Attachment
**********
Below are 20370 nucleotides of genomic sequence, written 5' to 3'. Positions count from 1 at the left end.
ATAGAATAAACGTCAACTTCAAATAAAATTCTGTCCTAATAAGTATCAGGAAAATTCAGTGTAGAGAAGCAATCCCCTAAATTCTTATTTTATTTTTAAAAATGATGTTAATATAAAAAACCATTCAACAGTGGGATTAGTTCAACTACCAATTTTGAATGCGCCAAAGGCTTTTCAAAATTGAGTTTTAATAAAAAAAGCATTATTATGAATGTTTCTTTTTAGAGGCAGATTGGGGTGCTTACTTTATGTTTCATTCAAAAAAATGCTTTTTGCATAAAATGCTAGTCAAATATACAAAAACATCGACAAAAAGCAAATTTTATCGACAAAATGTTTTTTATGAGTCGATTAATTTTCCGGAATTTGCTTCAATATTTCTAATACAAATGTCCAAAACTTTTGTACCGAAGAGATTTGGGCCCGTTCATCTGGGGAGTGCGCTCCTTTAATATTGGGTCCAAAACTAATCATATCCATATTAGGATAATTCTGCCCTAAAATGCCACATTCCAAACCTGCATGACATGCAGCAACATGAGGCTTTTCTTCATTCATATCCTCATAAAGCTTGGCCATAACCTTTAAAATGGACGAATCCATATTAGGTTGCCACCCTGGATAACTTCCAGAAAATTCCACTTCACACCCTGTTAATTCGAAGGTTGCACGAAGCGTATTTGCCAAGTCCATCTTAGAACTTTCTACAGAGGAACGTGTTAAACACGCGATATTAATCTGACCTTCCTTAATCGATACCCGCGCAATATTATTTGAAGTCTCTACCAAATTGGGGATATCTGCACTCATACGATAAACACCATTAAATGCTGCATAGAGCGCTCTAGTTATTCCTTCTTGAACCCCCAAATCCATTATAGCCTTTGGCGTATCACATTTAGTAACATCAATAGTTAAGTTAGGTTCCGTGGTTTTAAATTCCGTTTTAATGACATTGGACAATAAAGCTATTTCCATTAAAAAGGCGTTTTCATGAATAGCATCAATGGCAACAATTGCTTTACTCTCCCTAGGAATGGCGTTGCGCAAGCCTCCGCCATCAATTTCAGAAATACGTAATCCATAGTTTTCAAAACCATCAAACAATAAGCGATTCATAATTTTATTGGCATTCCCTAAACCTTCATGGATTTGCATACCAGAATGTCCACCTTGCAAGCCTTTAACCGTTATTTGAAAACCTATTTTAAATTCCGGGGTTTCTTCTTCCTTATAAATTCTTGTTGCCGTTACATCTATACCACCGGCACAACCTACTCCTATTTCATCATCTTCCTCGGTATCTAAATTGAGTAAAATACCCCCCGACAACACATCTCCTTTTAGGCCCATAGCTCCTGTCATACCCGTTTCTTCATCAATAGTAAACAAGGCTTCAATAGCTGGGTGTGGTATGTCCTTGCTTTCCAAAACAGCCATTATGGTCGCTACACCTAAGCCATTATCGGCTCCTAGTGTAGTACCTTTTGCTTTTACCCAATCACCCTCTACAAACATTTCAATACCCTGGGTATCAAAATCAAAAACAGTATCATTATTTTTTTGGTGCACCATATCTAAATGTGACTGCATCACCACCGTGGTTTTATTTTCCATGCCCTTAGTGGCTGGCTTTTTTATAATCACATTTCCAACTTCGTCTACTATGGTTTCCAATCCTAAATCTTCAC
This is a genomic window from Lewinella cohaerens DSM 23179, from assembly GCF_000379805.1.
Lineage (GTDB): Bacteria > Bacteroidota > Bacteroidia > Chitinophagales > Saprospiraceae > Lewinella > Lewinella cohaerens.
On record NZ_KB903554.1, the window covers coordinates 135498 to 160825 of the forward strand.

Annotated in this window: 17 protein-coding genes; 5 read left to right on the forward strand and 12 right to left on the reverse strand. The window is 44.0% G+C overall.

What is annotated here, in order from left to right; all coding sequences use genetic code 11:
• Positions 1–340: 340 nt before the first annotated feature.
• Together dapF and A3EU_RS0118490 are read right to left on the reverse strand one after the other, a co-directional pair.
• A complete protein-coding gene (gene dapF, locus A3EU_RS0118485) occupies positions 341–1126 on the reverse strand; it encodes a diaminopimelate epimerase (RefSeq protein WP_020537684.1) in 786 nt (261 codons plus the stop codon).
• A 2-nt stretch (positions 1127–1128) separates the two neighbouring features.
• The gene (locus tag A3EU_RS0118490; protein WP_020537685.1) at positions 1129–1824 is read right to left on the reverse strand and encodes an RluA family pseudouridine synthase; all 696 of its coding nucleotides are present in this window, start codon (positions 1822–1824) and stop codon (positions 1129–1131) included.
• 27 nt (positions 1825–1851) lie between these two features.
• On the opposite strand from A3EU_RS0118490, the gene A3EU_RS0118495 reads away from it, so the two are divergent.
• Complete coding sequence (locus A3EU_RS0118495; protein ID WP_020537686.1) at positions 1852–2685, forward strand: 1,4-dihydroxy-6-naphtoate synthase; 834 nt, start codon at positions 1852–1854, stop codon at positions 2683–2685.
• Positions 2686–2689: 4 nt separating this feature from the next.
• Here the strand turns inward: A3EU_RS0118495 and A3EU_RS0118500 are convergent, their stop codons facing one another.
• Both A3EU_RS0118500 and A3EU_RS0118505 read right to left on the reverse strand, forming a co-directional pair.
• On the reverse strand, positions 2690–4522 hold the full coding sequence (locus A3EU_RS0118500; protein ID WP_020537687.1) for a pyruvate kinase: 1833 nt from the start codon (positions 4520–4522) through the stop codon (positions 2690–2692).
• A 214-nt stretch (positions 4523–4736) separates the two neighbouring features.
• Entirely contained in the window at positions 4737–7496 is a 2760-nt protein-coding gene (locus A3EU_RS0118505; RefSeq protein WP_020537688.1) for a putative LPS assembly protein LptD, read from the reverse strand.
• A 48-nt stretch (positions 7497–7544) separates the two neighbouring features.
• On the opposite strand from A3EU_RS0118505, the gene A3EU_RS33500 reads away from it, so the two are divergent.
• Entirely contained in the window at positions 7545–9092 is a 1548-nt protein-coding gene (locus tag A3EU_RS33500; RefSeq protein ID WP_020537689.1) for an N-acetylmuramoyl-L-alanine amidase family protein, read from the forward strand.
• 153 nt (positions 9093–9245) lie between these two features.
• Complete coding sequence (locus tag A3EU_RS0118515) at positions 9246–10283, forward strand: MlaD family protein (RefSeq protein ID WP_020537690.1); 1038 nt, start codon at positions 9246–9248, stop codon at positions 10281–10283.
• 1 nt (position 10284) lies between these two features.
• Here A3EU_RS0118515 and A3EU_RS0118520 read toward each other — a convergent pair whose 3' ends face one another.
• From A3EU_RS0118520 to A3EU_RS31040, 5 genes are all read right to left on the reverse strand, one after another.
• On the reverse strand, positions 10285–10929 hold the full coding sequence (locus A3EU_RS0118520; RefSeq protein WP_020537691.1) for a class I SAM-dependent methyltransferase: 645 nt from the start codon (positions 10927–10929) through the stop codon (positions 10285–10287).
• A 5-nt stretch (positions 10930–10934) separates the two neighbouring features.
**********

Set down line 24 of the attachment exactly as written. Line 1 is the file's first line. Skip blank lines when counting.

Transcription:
• Entirely contained in the window at positions 7545–9092 is a 1548-nt protein-coding gene (locus tag A3EU_RS33500; RefSeq protein ID WP_020537689.1) for an N-acetylmuramoyl-L-alanine amidase family protein, read from the forward strand.